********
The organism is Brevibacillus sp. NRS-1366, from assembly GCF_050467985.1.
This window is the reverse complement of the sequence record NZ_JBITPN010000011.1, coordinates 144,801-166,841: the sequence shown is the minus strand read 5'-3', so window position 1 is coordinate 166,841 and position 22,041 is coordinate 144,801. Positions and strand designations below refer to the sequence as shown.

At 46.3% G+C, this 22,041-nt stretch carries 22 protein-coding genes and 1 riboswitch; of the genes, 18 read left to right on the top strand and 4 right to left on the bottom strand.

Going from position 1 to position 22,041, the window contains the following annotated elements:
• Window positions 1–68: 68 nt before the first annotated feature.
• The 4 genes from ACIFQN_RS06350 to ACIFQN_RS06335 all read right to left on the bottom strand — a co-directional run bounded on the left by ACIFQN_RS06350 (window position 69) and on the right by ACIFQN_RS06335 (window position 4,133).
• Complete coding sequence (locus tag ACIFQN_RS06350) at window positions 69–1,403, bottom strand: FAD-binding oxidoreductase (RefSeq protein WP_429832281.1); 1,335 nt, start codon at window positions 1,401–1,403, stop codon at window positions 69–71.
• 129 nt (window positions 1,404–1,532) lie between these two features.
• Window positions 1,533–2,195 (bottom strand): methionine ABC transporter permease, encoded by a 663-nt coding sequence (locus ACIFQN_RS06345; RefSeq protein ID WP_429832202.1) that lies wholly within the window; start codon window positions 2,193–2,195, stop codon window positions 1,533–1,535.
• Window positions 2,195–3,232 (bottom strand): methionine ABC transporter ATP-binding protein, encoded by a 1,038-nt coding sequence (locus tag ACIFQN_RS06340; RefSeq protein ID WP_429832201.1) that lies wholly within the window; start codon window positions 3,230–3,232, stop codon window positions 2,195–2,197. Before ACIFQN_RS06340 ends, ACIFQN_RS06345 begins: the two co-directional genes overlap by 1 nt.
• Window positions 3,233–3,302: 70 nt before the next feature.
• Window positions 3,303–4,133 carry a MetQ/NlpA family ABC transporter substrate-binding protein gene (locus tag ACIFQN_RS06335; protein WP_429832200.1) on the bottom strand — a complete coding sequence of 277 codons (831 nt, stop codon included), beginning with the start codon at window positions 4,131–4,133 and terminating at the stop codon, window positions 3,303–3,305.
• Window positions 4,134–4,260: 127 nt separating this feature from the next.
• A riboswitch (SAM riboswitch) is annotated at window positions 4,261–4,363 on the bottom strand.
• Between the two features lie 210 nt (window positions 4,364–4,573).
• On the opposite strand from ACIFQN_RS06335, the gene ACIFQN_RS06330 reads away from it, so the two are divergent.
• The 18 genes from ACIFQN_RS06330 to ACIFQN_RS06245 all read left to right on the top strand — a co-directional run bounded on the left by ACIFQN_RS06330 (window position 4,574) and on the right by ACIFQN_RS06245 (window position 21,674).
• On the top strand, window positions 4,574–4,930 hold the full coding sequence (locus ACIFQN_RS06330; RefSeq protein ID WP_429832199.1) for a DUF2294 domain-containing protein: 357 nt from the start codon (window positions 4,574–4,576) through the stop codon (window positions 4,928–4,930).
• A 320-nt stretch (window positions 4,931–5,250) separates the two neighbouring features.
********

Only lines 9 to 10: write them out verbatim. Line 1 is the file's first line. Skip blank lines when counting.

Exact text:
• Window positions 1,533–2,195 (bottom strand): methionine ABC transporter permease, encoded by a 663-nt coding sequence (locus ACIFQN_RS06345; RefSeq protein ID WP_429832202.1) that lies wholly within the window; start codon window positions 2,193–2,195, stop codon window positions 1,533–1,535.
• Window positions 2,195–3,232 (bottom strand): methionine ABC transporter ATP-binding protein, encoded by a 1,038-nt coding sequence (locus tag ACIFQN_RS06340; RefSeq protein ID WP_429832201.1) that lies wholly within the window; start codon window positions 3,230–3,232, stop codon window positions 2,195–2,197. Before ACIFQN_RS06340 ends, ACIFQN_RS06345 begins: the two co-directional genes overlap by 1 nt.